By The SATimes News Service
With this unprecedented school year just beginning, many districts across the country have had to figure out ways to ensure their students remain connected.
According to a June study done by Common Sense Media and Boston Consulting Group, about 15 to 16 million K-12 public school students have no access to internet, or devices equipped for distance learning at home. A viral picture of two students doing school work outside of a Taco Bell in Salinas, Calif. last month further illustrated the digital equity gap.
In May, as the coronavirus pandemic shut down countless schools across the country, several school districts in Dayton, Ohio, Austin, Texas, Carbondale, Ill. and others were using school buses to provide Wi-Fi to students as they finished the year at home. With the new academic year already here, many schools have decided to either expand or diminish the program.
In Ohio, the Dayton Public School District has decided to have K-12 students attend virtually for the first nine weeks of school. According to the district’s website, students will watch pre-recorded lessons in the morning with groups of students able to interact with their teachers live in the afternoon. In addition to providing school supplies and Chromebooks, a spokesperson for the school district tells Yahoo Life that they are also helping students with access to Wi-Fi.
“The district has provided Wi-Fi hotspots to all students who requested one in order to learn from home for the first nine weeks,” spokesperson Alex Kincaid says. “Students can still call to request a hotspot at any time throughout virtual learning.”
Mosinee School District in Mosinee, Wis. is undergoing a similar initiative while also continuing to utilize school buses.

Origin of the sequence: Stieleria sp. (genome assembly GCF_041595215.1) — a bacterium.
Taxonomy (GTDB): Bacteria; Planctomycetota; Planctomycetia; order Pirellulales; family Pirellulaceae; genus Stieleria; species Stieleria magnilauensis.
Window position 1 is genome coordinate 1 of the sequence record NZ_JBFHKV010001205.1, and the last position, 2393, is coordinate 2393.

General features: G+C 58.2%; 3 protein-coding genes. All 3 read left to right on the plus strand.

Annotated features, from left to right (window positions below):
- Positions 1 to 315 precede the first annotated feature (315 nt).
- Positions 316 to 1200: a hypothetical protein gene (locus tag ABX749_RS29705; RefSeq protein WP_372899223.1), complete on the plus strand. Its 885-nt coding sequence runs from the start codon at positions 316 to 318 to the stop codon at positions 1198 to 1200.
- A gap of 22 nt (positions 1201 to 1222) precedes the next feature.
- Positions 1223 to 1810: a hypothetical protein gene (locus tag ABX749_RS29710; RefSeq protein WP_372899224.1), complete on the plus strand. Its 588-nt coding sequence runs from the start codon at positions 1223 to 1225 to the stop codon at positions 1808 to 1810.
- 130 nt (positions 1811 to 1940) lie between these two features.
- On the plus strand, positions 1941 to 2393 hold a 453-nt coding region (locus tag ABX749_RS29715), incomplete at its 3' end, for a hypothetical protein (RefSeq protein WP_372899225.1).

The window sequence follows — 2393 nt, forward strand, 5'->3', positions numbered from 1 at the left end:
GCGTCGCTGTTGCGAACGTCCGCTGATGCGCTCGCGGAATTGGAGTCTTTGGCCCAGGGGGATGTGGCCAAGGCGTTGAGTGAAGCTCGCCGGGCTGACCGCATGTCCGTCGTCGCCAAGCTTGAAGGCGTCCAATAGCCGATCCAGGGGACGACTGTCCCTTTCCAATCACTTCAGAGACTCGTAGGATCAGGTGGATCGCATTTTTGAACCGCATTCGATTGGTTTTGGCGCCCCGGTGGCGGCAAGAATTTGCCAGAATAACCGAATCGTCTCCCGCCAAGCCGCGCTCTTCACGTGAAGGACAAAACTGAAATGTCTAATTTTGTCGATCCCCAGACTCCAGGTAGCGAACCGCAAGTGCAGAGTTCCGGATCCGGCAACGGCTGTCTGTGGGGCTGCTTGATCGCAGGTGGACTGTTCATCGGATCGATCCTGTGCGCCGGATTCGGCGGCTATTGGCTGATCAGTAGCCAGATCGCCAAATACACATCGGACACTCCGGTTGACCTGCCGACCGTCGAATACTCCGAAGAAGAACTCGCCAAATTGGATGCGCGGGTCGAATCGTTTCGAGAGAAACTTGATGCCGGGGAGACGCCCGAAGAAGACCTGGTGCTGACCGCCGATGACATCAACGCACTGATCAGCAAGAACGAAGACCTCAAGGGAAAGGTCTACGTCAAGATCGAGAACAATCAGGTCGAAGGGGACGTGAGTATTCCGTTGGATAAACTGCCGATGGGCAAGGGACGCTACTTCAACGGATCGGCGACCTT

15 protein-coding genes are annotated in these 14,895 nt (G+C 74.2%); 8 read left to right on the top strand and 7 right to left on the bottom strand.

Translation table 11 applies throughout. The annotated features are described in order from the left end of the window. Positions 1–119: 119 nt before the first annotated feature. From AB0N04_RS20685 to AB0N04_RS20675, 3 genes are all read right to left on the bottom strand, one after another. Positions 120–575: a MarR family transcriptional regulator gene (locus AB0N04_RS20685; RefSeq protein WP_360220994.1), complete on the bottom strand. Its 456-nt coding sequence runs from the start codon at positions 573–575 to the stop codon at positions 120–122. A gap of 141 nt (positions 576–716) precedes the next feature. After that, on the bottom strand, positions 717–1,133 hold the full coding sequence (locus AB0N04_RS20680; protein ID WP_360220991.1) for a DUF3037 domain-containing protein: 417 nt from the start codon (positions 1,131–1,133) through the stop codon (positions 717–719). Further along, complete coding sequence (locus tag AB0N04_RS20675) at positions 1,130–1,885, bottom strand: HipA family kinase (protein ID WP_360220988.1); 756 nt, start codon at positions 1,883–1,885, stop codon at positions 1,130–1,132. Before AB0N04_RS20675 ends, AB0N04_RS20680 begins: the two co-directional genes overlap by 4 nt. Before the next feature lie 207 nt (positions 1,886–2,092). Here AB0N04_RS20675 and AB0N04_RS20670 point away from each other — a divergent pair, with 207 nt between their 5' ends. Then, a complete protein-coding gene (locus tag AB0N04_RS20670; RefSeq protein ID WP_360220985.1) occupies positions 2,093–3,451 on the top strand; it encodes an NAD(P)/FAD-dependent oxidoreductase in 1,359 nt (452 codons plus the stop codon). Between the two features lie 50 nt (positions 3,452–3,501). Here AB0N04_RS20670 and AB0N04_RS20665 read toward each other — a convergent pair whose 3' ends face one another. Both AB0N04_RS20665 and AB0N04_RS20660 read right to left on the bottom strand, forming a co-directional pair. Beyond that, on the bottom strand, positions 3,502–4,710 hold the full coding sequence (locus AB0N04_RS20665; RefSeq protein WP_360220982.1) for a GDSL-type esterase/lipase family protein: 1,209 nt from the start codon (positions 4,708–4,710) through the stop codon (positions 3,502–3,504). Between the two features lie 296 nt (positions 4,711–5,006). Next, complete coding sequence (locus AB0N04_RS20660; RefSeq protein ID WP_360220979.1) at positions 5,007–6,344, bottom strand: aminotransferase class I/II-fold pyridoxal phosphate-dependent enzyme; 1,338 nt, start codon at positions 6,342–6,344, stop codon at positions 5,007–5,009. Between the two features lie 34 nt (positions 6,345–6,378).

“We are still operating a [school bus] program, but have now morphed it from buses being parked around town to individual hotspots sent out with families that need coverage,” Brady Mesenberg, director of technology, tells Yahoo Life.
Some school districts have actually expanded the reach of the Wi-Fi school bus program. The Austin Independent School District (AISD) will be using the hybrid reopening approach after the first month of school. They will allow a 100 percent virtual-learning option to students, but with officials only allowing up to 25 percent student capacity on each of their campuses, there will be a lot of children and teens who will need to rely on internet connectivity for their education.
In a statement to Yahoo Life, Cristina Nguyen, a spokesperson for AISD, says that they have doubled the amount of Wi-Fi buses in their “high-density” communities.
“We opened our district with four weeks of remote, off-campus learning so during that time we wanted to think creatively about how we could use our transportation fleet to support that online learning while the buses aren’t transporting students to/from school,” she adds. “We’ve also distributed more than 15,000 Wi-Fi hotspots for our students and we have an additional 10,000 more hotspots on the way.” (Source: Yahoo Life)